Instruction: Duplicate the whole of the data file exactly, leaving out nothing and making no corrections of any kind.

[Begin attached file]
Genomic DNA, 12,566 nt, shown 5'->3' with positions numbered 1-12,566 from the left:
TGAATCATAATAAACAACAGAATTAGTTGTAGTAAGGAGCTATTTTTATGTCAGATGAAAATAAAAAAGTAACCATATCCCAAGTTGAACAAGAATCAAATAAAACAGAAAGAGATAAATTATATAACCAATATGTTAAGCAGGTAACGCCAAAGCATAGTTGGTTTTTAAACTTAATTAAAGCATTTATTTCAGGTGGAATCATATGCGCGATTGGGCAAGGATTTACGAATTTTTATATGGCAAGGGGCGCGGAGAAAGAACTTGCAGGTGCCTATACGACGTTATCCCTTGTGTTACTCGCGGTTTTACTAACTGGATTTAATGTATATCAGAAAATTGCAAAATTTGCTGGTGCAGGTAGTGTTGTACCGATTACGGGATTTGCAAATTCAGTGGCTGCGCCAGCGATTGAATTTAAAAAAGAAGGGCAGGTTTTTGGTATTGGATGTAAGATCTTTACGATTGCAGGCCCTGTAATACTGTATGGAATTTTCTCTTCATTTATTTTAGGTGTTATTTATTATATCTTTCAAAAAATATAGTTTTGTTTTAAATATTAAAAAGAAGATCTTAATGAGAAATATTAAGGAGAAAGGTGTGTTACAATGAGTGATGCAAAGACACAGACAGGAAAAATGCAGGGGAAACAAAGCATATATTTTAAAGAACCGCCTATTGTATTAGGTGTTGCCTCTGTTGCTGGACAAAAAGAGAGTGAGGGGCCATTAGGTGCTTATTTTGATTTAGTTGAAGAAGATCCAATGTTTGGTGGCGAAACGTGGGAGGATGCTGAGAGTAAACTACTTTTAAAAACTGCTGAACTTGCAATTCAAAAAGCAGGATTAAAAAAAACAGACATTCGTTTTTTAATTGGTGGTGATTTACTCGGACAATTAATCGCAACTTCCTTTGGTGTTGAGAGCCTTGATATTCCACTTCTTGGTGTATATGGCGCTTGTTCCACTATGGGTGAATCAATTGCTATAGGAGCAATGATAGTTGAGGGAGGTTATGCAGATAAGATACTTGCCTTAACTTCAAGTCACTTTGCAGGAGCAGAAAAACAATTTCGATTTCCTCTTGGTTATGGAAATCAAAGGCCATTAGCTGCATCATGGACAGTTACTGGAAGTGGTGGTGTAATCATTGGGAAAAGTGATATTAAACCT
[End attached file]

Genomic DNA, 12,566 nt, shown 5'->3' with positions numbered 1-12,566 from the left:
TGAATCATAATAAACAACAGAATTAGTTGTAGTAAGGAGCTATTTTTATGTCAGATGAAAATAAAAAAGTAACCATATCCCAAGTTGAACAAGAATCAAATAAAACAGAAAGAGATAAATTATATAACCAATATGTTAAGCAGGTAACGCCAAAGCATAGTTGGTTTTTAAACTTAATTAAAGCATTTATTTCAGGTGGAATCATATGCGCGATTGGGCAAGGATTTACGAATTTTTATATGGCAAGGGGCGCGGAGAAAGAACTTGCAGGTGCCTATACGACGTTATCCCTTGTGTTACTCGCGGTTTTACTAACTGGATTTAATGTATATCAGAAAATTGCAAAATTTGCTGGTGCAGGTAGTGTTGTACCGATTACGGGATTTGCAAATTCAGTGGCTGCGCCAGCGATTGAATTTAAAAAAGAAGGGCAGGTTTTTGGTATTGGATGTAAGATCTTTACGATTGCAGGCCCTGTAATACTGTATGGAATTTTCTCTTCATTTATTTTAGGTGTTATTTATTATATCTTTCAAAAAATATAGTTTTGTTTTAAATATTAAAAAGAAGATCTTAATGAGAAATATTAAGGAGAAAGGTGTGTTACAATGAGTGATGCAAAGACACAGACAGGAAAAATGCAGGGGAAACAAAGCATATATTTTAAAGAACCGCCTATTGTATTAGGTGTTGCCTCTGTTGCTGGACAAAAAGAGAGTGAGGGGCCATTAGGTGCTTATTTTGATTTAGTTGAAGAAGATCCAATGTTTGGTGGCGAAACGTGGGAGGATGCTGAGAGTAAACTACTTTTAAAAACTGCTGAACTTGCAATTCAAAAAGCAGGATTAAAAAAAACAGACATTCGTTTTTTAATTGGTGGTGATTTACTCGGACAATTAATCGCAACTTCCTTTGGTGTTGAGAGCCTTGATATTCCACTTCTTGGTGTATATGGCGCTTGTTCCACTATGGGTGAATCAATTGCTATAGGAGCAATGATAGTTGAGGGAGGTTATGCAGATAAGATACTTGCCTTAACTTCAAGTCACTTTGCAGGAGCAGAAAAACAATTTCGATTTCCTCTTGGTTATGGAAATCAAAGGCCATTAGCTGCATCATGGACAGTTACTGGAAGTGGTGGTGTAATCATTGGGAAAAGTGATATTAAACCT